So the other day, I get this email from Sharon, " I called back Deb this afternoon. She lost her husband to cancer this summer, she lives alone but has some adult children nearby.... {not going to paraphrase the entire email but it summed up like--} no meetings in her area until February but I offered to meet with her on a one-on-one basis until then."  And this simple little email launched an interior dialogue that went a li'l something like...
  • That Sharon is really good at her job--a real natural
  • Why wouldn't YOU be a good hospice chaplain, Sandra?
  • Because other people's grief / strong emotion makes me uncomfortable
  • Terrible, but true.
  • You are too wrapped up in your own shit, Sandra.
  • Everybody's wrapped up in their own shit.
  • Sharon's got her own shit...her husband was just hospitalized with some pretty serious health probs. So she either: a) truly cares about other peoples' shit more than her own OR b) can put aside her shit and care about other peoples' shit. A is more outstandingly virtuous than B but in either case she's a better person than you.
But like I said before, I am an onion of neuroses (many layered, that is. Not tear inducing...though, if I've made you cry, please let me know.) and I even question the goodness of my wanting to be a good person.  I'm sure my motives are partially selfish..and selfishness is at the root of my problem! 
I think there are people--extremely RARE people--who by default, and in all cases, put others before themselves.  Not only are those people few & far between, I think they are superhuman.  I sort of visualize it as scale--one side selflessness...the other side selfFULness.  I worry that my scales are too egregiously tipped toward selfFULness (durrr,OBVIOUSLY).  Ideally, I would be tipped waaay in favor of selflessness, and I wouldn't even know it. I would just innately put others before myself, I wouldn't think about how good I was for doing so, I wouldn't have any images of scales dancing in my noggin, it would all be very simple, and easy, and natural and, and...well, clearly I was not born that way at all.   So now I can do good things, and make a deliberate choice to consider other people and that's great.  But....fucked-up onion that I am....it will always irk me that my altruism is tainted by a lust for personal betterment.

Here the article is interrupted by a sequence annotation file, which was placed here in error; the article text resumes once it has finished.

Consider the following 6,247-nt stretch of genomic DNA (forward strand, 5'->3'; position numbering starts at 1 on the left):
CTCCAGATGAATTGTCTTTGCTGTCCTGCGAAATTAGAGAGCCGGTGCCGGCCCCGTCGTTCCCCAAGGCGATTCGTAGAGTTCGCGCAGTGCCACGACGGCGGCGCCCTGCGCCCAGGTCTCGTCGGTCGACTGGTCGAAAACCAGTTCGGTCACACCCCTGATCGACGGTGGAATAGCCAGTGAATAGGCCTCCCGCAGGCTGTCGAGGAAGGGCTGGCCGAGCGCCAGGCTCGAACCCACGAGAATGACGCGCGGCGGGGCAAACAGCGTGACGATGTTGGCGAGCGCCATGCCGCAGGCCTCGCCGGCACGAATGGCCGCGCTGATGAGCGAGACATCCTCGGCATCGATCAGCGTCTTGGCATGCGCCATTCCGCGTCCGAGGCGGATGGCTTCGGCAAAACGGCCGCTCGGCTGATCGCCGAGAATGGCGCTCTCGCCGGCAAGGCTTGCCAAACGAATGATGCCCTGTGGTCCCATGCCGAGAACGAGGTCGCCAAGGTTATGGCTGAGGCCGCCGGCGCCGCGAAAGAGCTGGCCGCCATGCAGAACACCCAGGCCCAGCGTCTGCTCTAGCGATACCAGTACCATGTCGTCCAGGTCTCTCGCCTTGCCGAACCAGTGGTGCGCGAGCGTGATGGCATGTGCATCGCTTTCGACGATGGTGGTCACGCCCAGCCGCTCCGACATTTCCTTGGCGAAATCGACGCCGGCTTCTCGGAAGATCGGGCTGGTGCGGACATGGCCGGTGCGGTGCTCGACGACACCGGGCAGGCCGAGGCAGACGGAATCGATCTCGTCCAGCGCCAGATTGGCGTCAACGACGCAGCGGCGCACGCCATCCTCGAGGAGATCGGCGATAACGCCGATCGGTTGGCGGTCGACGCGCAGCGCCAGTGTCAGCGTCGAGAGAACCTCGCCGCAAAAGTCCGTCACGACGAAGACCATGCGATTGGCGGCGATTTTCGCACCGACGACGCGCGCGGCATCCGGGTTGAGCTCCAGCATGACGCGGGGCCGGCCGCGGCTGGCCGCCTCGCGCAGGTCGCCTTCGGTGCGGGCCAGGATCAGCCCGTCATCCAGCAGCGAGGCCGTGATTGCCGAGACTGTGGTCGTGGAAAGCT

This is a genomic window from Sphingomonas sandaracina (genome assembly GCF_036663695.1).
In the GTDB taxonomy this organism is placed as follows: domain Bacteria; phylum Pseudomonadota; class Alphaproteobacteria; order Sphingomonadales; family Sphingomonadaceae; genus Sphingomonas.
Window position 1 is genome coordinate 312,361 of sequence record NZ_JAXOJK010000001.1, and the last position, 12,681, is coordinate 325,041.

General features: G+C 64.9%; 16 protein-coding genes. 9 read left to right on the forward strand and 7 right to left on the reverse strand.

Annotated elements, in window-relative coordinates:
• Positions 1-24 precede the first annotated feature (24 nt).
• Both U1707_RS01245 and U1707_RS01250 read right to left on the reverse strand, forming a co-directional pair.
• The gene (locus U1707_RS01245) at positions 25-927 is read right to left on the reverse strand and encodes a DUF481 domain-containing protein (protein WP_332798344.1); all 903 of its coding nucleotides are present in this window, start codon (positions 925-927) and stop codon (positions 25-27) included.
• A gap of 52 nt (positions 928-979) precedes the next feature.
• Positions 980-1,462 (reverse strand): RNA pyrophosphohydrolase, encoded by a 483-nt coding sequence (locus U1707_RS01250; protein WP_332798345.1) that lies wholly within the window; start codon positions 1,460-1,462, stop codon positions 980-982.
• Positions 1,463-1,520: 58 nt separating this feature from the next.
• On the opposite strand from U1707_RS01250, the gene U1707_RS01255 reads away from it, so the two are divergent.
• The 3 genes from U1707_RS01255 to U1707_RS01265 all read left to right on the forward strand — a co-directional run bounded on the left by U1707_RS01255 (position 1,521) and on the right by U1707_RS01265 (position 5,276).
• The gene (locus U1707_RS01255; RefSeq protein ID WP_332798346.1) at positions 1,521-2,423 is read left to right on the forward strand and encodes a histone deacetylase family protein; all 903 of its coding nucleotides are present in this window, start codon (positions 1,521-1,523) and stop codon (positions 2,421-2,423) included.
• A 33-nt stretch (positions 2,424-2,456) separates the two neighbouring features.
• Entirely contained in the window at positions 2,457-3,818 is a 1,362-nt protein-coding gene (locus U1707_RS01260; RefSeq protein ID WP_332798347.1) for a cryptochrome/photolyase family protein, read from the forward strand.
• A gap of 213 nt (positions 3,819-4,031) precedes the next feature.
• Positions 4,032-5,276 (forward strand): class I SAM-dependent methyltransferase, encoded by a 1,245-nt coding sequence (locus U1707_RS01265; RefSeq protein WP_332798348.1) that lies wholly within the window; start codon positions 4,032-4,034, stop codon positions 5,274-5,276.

BIG SIGHH. I'm going to stay in this same heavy duty territory, but take a break from obsessing over my own emotional deficits and talk about why Eleanor Roosevelt is full of shit.

 "Great minds discuss ideas. Average minds discuss events. Small minds discuss people. "

I hadn't heard that quote before, but discovered it when a former coworker had it as part of her email signature.  I tend to not like email signature quotes, but only because I've never known anybody to rotate their quote. Just the same pearl of wisdom, over and over and over again, ad infinitum and I get desensitized to what would otherwise be a very wise pearl. Exceptin' the above quote, that is.  I don't know if Kathy's email signature attributed the quote to Eleanor Roosevelt, but according to the illustrious Quote DB, that is who said it. Kathy was...well, kind of tough to get along with...not just for me, but recollecting objectively, she didn't have a lot of friends. Before I started aspiring to be a good 'un, I would have dismissively summed her up as a rager/ nutter.  I imagine she was aware of people talking smack about her all the time, and that is why she so liked that quote.